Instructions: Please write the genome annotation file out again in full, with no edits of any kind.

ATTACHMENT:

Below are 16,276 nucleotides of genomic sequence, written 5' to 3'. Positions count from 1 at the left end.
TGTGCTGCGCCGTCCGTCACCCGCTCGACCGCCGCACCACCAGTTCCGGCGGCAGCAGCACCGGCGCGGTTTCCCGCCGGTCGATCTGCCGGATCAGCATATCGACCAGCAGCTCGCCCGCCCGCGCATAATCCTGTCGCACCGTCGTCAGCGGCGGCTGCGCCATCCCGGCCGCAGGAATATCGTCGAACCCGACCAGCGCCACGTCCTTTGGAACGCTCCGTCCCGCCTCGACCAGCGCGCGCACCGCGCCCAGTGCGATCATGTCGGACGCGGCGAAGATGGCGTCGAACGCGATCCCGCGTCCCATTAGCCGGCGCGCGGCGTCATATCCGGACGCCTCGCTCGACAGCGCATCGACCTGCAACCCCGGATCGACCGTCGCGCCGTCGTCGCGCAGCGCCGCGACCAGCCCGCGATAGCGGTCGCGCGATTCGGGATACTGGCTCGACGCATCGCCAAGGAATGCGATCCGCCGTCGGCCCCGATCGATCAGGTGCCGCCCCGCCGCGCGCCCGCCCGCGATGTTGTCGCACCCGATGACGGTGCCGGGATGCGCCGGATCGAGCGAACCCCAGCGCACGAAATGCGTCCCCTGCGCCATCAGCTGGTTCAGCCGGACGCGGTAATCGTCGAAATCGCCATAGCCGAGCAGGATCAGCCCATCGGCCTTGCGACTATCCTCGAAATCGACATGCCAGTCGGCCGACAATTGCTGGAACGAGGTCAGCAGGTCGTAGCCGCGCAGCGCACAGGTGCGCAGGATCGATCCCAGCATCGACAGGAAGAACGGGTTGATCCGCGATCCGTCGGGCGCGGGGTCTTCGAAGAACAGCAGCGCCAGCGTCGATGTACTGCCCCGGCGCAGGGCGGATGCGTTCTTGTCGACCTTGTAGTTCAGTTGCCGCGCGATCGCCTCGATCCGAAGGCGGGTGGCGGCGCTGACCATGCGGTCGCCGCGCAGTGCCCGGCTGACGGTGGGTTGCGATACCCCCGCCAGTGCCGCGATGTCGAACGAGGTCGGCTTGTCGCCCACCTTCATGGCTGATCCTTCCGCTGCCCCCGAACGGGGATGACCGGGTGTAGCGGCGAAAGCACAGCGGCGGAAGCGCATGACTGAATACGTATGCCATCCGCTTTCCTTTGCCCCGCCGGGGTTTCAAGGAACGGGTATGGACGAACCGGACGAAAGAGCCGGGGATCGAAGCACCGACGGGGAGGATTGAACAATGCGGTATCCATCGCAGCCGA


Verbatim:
Below are 16,276 nucleotides of genomic sequence, written 5' to 3'. Positions count from 1 at the left end.
TGTGCTGCGCCGTCCGTCACCCGCTCGACCGCCGCACCACCAGTTCCGGCGGCAGCAGCACCGGCGCGGTTTCCCGCCGGTCGATCTGCCGGATCAGCATATCGACCAGCAGCTCGCCCGCCCGCGCATAATCCTGTCGCACCGTCGTCAGCGGCGGCTGCGCCATCCCGGCCGCAGGAATATCGTCGAACCCGACCAGCGCCACGTCCTTTGGAACGCTCCGTCCCGCCTCGACCAGCGCGCGCACCGCGCCCAGTGCGATCATGTCGGACGCGGCGAAGATGGCGTCGAACGCGATCCCGCGTCCCATTAGCCGGCGCGCGGCGTCATATCCGGACGCCTCGCTCGACAGCGCATCGACCTGCAACCCCGGATCGACCGTCGCGCCGTCGTCGCGCAGCGCCGCGACCAGCCCGCGATAGCGGTCGCGCGATTCGGGATACTGGCTCGACGCATCGCCAAGGAATGCGATCCGCCGTCGGCCCCGATCGATCAGGTGCCGCCCCGCCGCGCGCCCGCCCGCGATGTTGTCGCACCCGATGACGGTGCCGGGATGCGCCGGATCGAGCGAACCCCAGCGCACGAAATGCGTCCCCTGCGCCATCAGCTGGTTCAGCCGGACGCGGTAATCGTCGAAATCGCCATAGCCGAGCAGGATCAGCCCATCGGCCTTGCGACTATCCTCGAAATCGACATGCCAGTCGGCCGACAATTGCTGGAACGAGGTCAGCAGGTCGTAGCCGCGCAGCGCACAGGTGCGCAGGATCGATCCCAGCATCGACAGGAAGAACGGGTTGATCCGCGATCCGTCGGGCGCGGGGTCTTCGAAGAACAGCAGCGCCAGCGTCGATGTACTGCCCCGGCGCAGGGCGGATGCGTTCTTGTCGACCTTGTAGTTCAGTTGCCGCGCGATCGCCTCGATCCGAAGGCGGGTGGCGGCGCTGACCATGCGGTCGCCGCGCAGTGCCCGGCTGACGGTGGGTTGCGATACCCCCGCCAGTGCCGCGATGTCGAACGAGGTCGGCTTGTCGCCCACCTTCATGGCTGATCCTTCCGCTGCCCCCGAACGGGGATGACCGGGTGTAGCGGCGAAAGCACAGCGGCGGAAGCGCATGACTGAATACGTATGCCATCCGCTTTCCTTTGCCCCGCCGGGGTTTCAAGGAACGGGTATGGACGAACCGGACGAAAGAGCCGGGGATCGAAGCACCGACGGGGAGGATTGAACAATGCGGTATCCATCGCAGCCGA